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One of the basic philosophical ideas is that man possesses an enormous dose of creativity that he cannot express because he is limited by a number of cultural roles imposed on him. It is those roles that prevent someone from being themselves and developing to their full potential. Psychodrama is best categorized within Humanistic psychology and has clear interfaces with Existential psychology on the one hand and Gestalt psychology on the other. Central thinking within these movements is that man as a social being strives to develop his own individuality, personal potential and responsibility.

In counseling with psychodrama, one is guided to a situation where challenges pose or problems arise. By creatively approaching these situations and multiplying the experience of them by using all the senses, the (re)experience becomes much richer. Where words fall short, psychodrama makes them more complete.

Unlike purely verbal counseling, psychodrama uses figuration and expression techniques to express internal and relational conflicts. Verbal exchanges are interspersed with improvised play scenes. In doing so, the place is divided into a “space to speak” and a “space to play. In the “psychodrama play,” we start from a scenario that succinctly accommodates a situation and various characters (often including objects, animals, a feeling, etc.). Through play, talk, and movement, the various characters then interact.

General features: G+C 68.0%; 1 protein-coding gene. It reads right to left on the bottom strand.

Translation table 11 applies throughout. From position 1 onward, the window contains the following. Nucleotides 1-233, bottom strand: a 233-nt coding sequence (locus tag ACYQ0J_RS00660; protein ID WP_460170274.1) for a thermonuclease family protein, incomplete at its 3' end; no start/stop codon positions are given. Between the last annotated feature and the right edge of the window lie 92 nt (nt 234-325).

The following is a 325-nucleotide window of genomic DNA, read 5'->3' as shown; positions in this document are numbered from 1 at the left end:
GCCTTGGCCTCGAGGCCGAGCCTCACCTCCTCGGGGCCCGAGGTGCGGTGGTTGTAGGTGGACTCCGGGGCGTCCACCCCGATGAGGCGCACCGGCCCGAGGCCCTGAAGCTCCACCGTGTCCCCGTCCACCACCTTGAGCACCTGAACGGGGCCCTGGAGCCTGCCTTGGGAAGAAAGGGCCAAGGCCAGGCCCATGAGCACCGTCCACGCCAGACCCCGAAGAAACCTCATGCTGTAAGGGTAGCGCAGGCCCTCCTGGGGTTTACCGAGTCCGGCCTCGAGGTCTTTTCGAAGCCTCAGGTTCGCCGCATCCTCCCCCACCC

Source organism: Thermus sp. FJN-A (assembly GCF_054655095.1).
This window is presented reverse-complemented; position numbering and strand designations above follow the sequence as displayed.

Psychodrama and hypnosis have many similarities and complement each other.

We speak of protagonist (client), group members, director (therapist), co-director (co-therapist). Not all roles are necessary for a psychodrama. It can also be done from therapist – client.

The phases of a psychodrama are warm-up, action and sharing.

During the warm-up, group members’ attention and energy are focused on a problem situation. The protagonist serves or is chosen. During the action, the protagonist plays out his life situation with the help of the group members. During the sharing, group members exchange their own life experiences by sharing what they were able to identify with during the action.

By listening to the other person’s experiences, insight into one’s own life events will emerge.

In psychodrama, we have the opportunity to explore the different “ego-states” according to what they mean to you. You are hereafter in a position to change their meaning so that you function better.

Grief counseling is a rewarding topic to accompany with psychodrama. We can enter into conversation with the no longer present and look into this one’s emotional world. This creates a communication with renewed insight which very positively affects letting go without forgetting.